At the end of July, the Department of Homeland Security (DHS) announced the adjustment of certain fees for the U.S. Citizenship and Immigration Services – USCIS.

Because of the pandemic and the suspension of customer service at the agency’s offices in March, USCIS revenues fell significantly.

Unlike other government agencies, USCIS relies mainly on immigration procedures, which are equivalent to approximately 97% of its income.

For this reason, in May and June, the agency requested $1,2 billion for emergency financing due to the drastic decrease in applications for Green Card and visas.

Another option considered then was the furloughing of two-thirds of USCIS personnel.

About 13,400 employees would be sent home if the budget injection was not approved by Congress.

Eventually, such licensing was postponed, as according to agency estimates the fiscal year would not end in the red, as was initially believed.

Even so, by the end of July USCIS announced an average 20% increase in the fees of some of its services.

The decision was made because the current fees did not allow to cover the operational costs of the agency, which could cause a lack of funds equivalent to $1 billion per year.

Joseph Edlow, USCIS Deputy Director of Policy, stated that these adjustments pending for a long time are necessary to ensure the administration of the immigration system its efficient operation, and thus provide its services to those who need them.

The last time USCIS adjusted its fees was in December 2016, with an average increase of 21%.

The final document released by DHS also removes some fee waivers but includes new costs for asylum seekers.

In addition to regulating the new rates, the submitting for online forms is also being promoted since a reduction of $10 will apply. The form which fee varied the most variation is I-881, Application for Suspension of Deportation or Special Rule Cancellation of Removal, with a 535% increase.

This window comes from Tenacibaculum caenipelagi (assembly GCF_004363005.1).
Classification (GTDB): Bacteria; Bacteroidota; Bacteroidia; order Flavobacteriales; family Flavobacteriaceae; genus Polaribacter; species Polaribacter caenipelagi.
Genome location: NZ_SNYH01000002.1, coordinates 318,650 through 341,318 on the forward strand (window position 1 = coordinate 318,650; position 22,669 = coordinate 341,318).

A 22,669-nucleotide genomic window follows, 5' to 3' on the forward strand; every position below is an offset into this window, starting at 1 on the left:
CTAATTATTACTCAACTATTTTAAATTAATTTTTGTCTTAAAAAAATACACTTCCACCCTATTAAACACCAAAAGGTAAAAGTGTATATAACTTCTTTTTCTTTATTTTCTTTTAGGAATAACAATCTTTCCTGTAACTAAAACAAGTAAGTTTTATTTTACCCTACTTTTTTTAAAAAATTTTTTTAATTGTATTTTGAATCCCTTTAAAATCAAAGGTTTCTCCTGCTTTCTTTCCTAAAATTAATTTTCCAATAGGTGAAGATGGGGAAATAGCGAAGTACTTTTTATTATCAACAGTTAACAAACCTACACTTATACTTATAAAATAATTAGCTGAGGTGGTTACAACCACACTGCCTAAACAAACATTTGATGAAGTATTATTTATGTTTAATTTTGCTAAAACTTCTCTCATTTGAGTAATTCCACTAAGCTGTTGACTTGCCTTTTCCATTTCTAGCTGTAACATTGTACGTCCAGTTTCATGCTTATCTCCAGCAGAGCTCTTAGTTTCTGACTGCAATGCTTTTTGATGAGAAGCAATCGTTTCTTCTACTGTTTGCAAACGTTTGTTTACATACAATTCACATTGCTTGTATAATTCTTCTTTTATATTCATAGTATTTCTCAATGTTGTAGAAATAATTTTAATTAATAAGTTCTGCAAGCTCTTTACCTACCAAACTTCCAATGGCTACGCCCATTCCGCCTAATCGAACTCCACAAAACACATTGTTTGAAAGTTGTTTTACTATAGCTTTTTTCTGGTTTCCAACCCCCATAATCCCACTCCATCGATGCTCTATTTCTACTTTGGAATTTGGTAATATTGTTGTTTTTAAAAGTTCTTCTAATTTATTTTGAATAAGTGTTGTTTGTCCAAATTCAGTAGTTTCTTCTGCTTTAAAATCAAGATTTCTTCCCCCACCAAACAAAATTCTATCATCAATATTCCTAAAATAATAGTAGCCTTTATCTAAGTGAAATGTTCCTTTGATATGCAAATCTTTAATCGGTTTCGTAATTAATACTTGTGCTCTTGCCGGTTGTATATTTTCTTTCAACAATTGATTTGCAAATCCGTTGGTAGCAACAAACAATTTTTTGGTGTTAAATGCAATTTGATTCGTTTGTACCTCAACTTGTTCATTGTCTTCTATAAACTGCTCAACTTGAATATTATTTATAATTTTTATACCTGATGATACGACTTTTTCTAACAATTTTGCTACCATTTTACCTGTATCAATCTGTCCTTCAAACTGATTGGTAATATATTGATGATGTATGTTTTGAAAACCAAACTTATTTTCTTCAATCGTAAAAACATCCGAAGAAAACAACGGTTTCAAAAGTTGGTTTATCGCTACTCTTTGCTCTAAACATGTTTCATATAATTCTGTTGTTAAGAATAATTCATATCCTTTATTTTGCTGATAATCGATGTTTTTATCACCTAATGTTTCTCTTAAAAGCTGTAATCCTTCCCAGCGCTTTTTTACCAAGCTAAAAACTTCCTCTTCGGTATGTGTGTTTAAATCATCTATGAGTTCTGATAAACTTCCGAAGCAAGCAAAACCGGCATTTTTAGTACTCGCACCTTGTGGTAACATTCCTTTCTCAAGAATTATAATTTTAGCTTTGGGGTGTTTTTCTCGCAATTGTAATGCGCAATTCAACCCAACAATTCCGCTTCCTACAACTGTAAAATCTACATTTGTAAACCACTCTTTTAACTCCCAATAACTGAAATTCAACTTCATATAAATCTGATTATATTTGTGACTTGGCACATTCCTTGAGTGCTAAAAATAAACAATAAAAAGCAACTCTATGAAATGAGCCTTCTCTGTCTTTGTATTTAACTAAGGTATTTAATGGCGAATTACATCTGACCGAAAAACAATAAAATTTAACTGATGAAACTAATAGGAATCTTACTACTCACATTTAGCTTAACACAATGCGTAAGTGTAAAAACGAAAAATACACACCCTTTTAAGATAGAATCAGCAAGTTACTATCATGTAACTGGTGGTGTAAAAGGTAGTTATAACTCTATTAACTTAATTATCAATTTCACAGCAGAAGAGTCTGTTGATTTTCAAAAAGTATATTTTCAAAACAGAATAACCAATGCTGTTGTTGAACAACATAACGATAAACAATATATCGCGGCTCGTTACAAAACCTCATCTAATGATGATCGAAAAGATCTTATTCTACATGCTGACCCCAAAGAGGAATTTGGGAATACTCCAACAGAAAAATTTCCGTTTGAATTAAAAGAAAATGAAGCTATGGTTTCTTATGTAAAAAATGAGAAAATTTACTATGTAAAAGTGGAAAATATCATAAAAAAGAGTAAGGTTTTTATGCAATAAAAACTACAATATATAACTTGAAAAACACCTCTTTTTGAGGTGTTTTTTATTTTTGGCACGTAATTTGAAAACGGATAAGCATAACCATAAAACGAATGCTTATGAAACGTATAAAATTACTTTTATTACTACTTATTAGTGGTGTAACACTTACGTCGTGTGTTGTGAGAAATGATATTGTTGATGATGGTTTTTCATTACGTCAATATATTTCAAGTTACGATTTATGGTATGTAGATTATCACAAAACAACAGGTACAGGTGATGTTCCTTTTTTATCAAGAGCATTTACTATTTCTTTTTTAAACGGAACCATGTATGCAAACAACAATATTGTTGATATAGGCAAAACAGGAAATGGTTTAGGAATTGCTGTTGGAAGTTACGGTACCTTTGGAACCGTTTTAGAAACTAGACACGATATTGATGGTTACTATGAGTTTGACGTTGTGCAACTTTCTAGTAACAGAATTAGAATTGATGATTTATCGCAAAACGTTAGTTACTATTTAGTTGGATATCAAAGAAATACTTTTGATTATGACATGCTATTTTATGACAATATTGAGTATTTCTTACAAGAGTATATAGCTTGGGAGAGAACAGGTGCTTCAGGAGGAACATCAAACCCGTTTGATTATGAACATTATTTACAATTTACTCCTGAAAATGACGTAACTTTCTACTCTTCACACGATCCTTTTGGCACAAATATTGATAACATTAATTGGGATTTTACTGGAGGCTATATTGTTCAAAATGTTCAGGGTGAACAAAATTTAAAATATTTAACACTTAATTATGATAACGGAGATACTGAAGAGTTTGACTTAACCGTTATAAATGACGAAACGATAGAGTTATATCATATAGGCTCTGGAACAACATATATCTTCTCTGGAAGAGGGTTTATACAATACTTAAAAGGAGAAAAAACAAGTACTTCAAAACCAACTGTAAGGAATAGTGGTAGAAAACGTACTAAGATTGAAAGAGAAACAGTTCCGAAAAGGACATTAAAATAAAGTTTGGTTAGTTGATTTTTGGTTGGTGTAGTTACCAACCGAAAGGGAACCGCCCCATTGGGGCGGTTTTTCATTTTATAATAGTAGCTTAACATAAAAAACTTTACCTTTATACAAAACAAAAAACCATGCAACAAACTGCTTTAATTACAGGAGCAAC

These are some of the fee changes:

 

Immigration Benefit RequestCurrent FeeFinal FeePorcentage Change
I-90 Application to Replace Permanent Resident Card (online filing)$455$405-11%
I-129 Petition for a Nonimmigrant worker$460N/AN/A
I-130 Petition for Alien Relative (online filing)$535$5503%
I-130 Petition for Alien Relative (paper filing)$535$5605%
I-131 Application for Travel Document$575$5903%
I-140 Immigrant Petition for Alien Worker$700$555-21%
I-192 Application for Advance Permission to Enter as Nonimmigrant (CBP)$585$1,400139%
I-192 Application for Advance Permission to Enter as Nonimmigrant (USCIS)$93051%
I-212 Application for Permission to Reapply for Admission into the U.S. After Deportation or Removal$930$1,05013%
I-290B Notice of Appeal or Motion$675$7004%
I-360 Petition for Amerasian, Widow(er), or Special Immigrant$435$4503%
I-485 Application to Register Permanent Residence or Adjustment of Status$1,140$1,130-1%
I-601 Application for Waiver of Ground of Excludability$930$1,0109%
I-765 Application for Employment Authorization (Non-DACA)$410$55034%
I-881 Application for Suspension of Deportation or Special Rule Cancellation of Removal$285$1,810535%
N-400 Application for Naturalization (online filing)$640$1,16081%
N-400 Application for Naturalization (paper filing)$640$1,17083%
$320266%
Biometric Services (Non- DACA)$85$30-65%
Biometric Services (DACA only)$85$850%

These new fees will apply from October 2, 2020.

 

The full document can be found here. The full list of Immigration Benefit Request Fees is on pages 13-17.

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Hector E. Quiroga
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